Lots going on around here…ConocoPhillips has us (Searsport) in their sights. They want to build a big propane transfer station on Route 1…we, small business owners and concerned citizens of Searsport think it’s an insane notion. So we formed a coalition, “Thanks but no Tank” and fill our time with lawyers and “experts” while we try to figure out how a small community can hold off a company that made $11.4 BILLION in profit and $260,000/Hour in US tax subsidies in 2010. ConocoPhillips makes more in subsidies in one night than our entire town spends in a whole year.
The plus side of this battle is that we’ve been renewing friendships and gathering as a community again…we’ve hosted potluck suppers or brunches every week. We don’t all agree on everything but we are unified in our quest for balance…jobs and prosperity, clean air and water, and a chance for everyone to thrive, whether they’ve lived here all their lives or wanted to celebrate their retirement years on Penobscot Bay. It’s energizing to be at the table with so many friends discussing strategy, research, outreach and the best apples for apple pan dowdie.
To spread the message of balance, we’re writing letters and engaging in the media…sharing what we’ve learned with our neighbors and trying to look at the issue from all sides. Some of the concerned are pretty vocal and the call for rallies and protests are reaching far and wide…others of us would rather work quietly with the town officials and believe that logic and conversations are the best approach…me, I want to be a part of it all. It’s at a cost though, I’ve been spending more time learning about the propane industry than walking the beach and playing with wool, but you know what they say: “if you want to make the Gods laugh, tell them your plans…”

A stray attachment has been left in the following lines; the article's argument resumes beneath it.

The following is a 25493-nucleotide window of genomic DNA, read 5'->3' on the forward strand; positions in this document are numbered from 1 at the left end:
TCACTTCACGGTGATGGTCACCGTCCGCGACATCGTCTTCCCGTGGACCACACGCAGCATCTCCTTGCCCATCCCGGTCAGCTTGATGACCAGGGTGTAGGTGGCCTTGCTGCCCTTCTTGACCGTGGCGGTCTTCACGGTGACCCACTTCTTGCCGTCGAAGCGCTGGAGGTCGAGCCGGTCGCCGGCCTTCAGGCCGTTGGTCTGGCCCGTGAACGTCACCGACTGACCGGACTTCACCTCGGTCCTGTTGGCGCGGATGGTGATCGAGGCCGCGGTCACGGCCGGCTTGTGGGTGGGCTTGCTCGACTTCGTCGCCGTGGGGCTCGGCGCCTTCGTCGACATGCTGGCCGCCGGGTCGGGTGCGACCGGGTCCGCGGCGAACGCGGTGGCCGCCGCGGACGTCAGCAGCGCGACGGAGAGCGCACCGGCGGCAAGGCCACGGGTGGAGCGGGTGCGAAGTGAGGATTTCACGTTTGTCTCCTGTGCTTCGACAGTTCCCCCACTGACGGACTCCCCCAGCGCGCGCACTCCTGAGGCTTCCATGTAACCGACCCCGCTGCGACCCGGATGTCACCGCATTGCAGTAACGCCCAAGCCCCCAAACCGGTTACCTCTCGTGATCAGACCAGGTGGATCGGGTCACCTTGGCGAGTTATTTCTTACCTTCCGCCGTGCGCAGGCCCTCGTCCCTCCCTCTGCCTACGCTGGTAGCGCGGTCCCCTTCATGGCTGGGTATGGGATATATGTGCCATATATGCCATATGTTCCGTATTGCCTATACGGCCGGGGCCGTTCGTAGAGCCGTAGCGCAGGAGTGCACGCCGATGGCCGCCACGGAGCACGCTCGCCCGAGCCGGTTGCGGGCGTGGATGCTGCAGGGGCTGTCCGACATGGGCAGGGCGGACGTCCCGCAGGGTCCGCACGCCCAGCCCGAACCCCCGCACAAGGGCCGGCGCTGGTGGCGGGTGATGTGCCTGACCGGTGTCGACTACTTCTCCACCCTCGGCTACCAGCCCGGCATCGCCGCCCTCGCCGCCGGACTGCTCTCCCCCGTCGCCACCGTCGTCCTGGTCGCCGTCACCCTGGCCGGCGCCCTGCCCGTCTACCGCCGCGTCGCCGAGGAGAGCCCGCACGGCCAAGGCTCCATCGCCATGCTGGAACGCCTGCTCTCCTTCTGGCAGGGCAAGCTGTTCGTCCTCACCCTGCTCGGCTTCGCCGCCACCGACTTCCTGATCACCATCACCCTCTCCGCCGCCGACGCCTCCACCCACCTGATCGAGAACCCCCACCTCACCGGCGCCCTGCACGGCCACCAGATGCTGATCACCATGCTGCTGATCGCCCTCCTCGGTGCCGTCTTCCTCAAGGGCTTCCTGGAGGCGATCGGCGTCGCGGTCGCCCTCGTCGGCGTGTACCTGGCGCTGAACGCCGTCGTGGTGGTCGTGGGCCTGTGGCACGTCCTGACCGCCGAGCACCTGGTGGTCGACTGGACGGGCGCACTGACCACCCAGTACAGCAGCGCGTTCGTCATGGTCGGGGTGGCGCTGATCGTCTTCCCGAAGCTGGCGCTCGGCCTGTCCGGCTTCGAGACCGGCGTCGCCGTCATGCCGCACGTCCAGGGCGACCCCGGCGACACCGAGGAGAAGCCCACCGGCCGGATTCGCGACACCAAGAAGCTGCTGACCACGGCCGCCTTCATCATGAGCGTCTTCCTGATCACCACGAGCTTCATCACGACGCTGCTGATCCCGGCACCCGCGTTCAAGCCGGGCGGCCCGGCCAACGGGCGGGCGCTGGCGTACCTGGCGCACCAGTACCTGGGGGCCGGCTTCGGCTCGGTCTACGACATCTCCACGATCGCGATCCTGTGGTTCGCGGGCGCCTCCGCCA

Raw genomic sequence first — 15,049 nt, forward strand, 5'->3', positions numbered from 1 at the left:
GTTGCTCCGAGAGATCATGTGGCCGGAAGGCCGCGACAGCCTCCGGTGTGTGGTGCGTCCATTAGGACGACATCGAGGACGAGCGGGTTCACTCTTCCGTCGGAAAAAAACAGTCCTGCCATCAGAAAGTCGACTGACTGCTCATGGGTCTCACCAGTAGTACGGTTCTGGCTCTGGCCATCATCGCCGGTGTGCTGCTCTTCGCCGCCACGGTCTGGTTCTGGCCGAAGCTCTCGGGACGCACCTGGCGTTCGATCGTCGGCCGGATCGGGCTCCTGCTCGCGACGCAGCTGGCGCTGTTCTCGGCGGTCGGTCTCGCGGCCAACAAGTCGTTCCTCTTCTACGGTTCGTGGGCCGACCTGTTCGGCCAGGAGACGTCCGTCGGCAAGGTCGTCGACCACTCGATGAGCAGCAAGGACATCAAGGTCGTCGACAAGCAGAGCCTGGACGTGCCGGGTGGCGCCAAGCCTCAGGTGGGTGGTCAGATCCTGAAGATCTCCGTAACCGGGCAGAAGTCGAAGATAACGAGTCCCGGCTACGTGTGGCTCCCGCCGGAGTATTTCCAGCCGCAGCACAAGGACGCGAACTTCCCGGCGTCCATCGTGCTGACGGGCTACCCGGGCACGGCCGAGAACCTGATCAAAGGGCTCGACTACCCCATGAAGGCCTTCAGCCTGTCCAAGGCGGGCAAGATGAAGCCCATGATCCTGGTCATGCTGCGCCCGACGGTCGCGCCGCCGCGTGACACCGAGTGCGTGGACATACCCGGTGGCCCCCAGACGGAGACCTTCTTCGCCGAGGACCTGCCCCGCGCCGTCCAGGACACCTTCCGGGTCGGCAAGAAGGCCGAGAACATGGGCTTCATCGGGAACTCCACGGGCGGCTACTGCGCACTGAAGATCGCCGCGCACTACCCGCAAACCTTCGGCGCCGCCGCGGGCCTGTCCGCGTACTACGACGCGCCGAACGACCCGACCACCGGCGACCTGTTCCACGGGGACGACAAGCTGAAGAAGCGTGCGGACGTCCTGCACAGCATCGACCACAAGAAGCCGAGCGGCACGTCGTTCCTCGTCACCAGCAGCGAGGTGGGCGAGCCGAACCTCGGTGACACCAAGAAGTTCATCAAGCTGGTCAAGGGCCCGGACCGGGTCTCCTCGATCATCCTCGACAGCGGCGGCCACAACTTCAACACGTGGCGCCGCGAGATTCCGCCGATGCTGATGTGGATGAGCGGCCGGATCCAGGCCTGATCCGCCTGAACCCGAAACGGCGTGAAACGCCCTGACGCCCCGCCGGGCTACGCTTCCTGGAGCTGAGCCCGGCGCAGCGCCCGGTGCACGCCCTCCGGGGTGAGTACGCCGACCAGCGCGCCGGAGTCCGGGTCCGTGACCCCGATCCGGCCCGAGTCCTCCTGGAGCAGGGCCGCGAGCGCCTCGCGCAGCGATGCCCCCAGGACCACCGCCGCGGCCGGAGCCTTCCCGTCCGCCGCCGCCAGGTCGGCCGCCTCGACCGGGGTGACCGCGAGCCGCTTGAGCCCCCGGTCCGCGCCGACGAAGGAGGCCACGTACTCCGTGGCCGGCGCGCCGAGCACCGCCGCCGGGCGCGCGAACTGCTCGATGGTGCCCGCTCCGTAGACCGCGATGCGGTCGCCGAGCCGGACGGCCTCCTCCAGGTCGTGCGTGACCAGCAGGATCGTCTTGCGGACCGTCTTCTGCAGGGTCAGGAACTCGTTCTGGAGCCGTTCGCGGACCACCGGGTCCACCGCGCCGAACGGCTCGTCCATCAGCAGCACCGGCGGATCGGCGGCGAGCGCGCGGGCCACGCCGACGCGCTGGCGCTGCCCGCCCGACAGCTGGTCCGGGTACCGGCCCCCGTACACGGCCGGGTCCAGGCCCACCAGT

On a more personal note, Steven is in the Waldo County Hospital recovering from a hip replacement. So far everything about the surgery has been textbook perfect and I hope to have him home by the weekend. If you’ve been to our little town of Belfast, you’ll know why I marvel that such a big operation can be done so close to home…the whole experience does more to underline the community message…the people who camp with us are the same people who are now nursing Steve back on his feet…how cool is that?